... now with 35% more arrogance!

Tuesday, March 9, 2010

Re-Thinking Story: Scriptless Planning

One of the RPG story polarities I brought up earlier was "pre-planned vs. improvised" approaches to story. On one extreme of this continuum is the set-piece-and-cut-scene approach favored by new school published adventures: you have a villain's planned actions/events, with specific recommendations on forcing events to occur in the proper order and prevent PCs from de-railing the plot. The better-designed adventures have multiple branches and allowed substitutions (this battle can happen in multiple locations, this henchman can be replaced if killed too early.) This is all in contrast to the monster-puzzle-list approach of classic dungeon modules: you have a map with things placed in various locations, and can theoretically visit them in any order, with no requirement to face every encounter. Critics complain that this old school approach produces events that don't feel like a story.

The problem I have with the set-piece-and-cut-scene approach is that scripted events enforce story by limiting variability. Certain things always happen in new school adventures: at the very least, the villain will antagonize the PCs. You can't have a good reaction roll derail the plot.

I've talked before about listing goals and preferences for villains and how they react to types of behavior, letting a villain's actions emerge naturally from interaction with the PCs. The important part to remember is to not write down what the villain does in advance, but write what the villain would like to do, and when, if appropriate. The part you improvise is what the villain actually does. and the best way to improvise is to inject a random element:

  • Use reaction rolls. Not only does rolling a villain's reaction to the PCs make for a more interesting and adaptable story, but it can be used for any undefined situation. The villain's underground lair floods as a side-effect of PC actions in the upper levels? Roll a reaction, if the villain's reaction isn't obvious. What if the villain doesn't care and ignores the flood? What if the villain actually sees the flood as an unexpected boon? On an extreme reaction, positive or negative, the villain comes upstairs to investigate, or sends an emissary.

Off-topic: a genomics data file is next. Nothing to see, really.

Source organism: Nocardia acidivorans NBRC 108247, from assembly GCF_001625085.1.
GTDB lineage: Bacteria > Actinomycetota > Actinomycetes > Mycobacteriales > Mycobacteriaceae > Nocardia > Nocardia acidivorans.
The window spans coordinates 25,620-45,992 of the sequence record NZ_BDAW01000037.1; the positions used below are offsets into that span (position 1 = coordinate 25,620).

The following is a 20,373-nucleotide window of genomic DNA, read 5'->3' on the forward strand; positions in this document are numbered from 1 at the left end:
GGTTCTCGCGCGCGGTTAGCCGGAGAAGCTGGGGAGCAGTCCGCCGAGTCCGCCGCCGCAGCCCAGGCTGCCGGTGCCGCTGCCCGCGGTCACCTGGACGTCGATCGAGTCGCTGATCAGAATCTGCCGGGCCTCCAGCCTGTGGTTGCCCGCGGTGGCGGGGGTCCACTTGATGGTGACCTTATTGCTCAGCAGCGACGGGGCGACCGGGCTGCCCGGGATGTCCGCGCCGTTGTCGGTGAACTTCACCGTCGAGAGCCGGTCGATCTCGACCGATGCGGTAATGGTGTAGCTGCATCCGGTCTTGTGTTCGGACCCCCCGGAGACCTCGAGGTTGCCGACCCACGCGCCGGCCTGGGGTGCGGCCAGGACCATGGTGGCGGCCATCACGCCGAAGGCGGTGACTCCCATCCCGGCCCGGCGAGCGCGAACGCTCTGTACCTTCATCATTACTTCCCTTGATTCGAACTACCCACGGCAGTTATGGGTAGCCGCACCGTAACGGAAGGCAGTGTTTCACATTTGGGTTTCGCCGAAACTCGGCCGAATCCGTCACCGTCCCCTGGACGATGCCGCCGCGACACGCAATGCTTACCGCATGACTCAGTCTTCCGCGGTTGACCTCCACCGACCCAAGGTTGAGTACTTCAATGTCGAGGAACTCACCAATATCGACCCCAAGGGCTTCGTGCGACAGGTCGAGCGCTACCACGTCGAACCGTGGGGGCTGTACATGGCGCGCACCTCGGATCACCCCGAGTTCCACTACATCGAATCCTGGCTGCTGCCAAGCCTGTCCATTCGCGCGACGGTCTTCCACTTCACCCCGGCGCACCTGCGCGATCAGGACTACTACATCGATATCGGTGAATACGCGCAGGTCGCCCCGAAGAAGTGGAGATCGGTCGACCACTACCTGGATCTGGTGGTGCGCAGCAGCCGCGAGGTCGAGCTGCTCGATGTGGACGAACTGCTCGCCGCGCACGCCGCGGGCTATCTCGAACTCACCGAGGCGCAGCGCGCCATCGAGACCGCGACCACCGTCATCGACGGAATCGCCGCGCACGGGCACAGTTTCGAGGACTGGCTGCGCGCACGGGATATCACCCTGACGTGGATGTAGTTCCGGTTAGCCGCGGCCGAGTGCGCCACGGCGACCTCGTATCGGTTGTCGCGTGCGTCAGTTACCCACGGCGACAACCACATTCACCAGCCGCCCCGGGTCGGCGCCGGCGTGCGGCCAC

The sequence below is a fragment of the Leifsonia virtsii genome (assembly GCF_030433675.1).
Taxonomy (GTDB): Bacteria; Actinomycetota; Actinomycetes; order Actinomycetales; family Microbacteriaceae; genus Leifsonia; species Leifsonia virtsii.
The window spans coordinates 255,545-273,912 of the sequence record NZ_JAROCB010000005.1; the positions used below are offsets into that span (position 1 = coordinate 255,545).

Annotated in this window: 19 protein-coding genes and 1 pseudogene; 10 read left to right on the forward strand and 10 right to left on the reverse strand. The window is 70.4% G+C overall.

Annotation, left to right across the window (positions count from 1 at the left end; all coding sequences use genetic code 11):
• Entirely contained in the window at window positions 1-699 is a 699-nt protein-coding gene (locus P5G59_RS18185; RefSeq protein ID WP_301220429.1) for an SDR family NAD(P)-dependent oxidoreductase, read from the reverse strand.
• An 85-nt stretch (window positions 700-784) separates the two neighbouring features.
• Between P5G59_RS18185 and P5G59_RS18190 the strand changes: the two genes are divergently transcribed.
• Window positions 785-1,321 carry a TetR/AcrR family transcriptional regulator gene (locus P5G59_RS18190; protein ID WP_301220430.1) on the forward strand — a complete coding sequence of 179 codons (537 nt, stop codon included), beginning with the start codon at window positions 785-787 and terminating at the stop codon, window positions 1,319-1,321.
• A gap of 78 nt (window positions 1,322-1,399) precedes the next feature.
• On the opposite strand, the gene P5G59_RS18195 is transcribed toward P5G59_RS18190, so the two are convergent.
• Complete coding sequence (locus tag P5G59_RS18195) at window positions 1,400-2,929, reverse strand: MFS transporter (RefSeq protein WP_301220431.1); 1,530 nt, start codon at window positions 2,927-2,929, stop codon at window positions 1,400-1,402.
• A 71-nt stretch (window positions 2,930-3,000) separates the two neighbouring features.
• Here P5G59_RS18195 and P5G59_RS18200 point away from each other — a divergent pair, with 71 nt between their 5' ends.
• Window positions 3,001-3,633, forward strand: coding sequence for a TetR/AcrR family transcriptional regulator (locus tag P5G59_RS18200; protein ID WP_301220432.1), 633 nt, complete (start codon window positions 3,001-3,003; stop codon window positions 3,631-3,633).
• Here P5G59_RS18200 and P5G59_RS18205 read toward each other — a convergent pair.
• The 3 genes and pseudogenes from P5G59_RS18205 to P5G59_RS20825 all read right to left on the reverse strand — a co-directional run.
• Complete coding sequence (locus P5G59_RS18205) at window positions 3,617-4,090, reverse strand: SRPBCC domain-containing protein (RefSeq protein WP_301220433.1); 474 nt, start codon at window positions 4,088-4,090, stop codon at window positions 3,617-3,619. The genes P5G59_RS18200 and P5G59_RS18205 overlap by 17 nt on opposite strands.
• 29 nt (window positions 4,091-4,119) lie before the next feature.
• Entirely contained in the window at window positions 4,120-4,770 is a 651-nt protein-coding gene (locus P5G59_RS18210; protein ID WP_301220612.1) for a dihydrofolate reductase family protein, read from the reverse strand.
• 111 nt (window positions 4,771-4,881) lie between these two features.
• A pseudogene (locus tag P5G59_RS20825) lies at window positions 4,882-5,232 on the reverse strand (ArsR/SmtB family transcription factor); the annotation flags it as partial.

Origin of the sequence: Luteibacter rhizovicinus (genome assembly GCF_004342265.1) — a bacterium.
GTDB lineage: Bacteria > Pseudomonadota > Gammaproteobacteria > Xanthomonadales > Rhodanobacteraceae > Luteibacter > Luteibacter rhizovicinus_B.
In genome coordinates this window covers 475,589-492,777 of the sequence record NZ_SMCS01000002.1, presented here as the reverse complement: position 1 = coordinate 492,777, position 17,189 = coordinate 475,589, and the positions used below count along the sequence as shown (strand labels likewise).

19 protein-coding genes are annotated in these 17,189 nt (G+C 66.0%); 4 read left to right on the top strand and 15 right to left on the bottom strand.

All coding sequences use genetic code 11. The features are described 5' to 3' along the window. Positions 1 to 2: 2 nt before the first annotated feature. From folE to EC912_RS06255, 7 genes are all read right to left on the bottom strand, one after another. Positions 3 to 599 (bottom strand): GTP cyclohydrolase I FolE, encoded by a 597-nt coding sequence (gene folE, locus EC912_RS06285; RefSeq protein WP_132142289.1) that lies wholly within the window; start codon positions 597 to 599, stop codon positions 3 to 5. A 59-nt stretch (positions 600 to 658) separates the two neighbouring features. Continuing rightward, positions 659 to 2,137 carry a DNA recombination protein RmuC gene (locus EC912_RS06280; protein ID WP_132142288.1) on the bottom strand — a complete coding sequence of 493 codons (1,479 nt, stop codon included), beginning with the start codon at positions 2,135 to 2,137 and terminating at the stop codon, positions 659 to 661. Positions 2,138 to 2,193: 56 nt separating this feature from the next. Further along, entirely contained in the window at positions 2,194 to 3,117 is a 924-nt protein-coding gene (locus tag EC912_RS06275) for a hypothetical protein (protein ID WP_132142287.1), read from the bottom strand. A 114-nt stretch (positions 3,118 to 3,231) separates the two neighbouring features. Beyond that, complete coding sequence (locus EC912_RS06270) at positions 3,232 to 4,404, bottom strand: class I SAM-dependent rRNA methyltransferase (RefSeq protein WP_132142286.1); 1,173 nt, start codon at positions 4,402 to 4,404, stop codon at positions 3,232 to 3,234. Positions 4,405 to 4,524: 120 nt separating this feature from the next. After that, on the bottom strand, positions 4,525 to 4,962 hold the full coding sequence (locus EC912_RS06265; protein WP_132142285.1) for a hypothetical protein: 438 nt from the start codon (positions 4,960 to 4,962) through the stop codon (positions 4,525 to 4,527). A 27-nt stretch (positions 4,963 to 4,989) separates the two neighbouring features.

• Use other improv rolls. For example, roll 2d6 or 3d6 weekly or daily using charts similar to the one I described here to determine the villain's basic behavior for that time period. This helps keep the villain surprising.
  • Use wandering monster rolls or event rolls. What's good for the PCs is good for the villain, right? Have a 1 in 6 chance each week that some creature from an appropriate wandering monster chart comes into contact with the villain. What happens? Do they become enemies? Allies?
  • Use 1 in 6 rolls in other cases. When you roll wandering monsters for the PCs, give a 1 in 6 chance that the monster is connected to the villain in some way. If you're not sure how... make a reaction roll for the villain. Likewise, if the PCs seek out a new NPC, make a 1 in 6 roll to see if that NPC has a connection to the villain. Just created a special encounter or trick for a dungeon (not the villain's?) 1 in 6 chance it's relevant to the villain's current interests, somehow.
These techniques focus on improvising from random input; the next chapter on re-thinking story will focus on non-improvised random input.


  1. Something I've done for years is roll a D8, D10 and D12 in secret to determine the reaction of a marginal NPC. I cup the dice and see where they fall, the dice nearest me is the most important.

    If the D8 is nearest, the NPC will react in a way that makes it more difficult for the players. Regardless of their own interests.
    If the D10 is nearest, the NPC will react in their best interest or let the PCs have another go at convincing them etc.
    If the D12 is nearest, the NPC acts in a way that helps the players.

    I use the difference size dice so that it is easy to see at a glance which one is nearer. A friend does the same thing with three opaque D10s - Red, Yellow and Green. I don't want to be doing any adding up because that will take my attention away from the conversation and doing this means that I can roll while speaking and keep the flow going.

  2. Good idea, Rob! Do you do anything with the number rolled?

    I've settled on the reading-left-to-right schtick for now, but I'm tempted to changing to near-to-far, since it seems easier to explain. Especially the part about dice lining up: "If two dice are equally close to you, read both results together". Hmmm...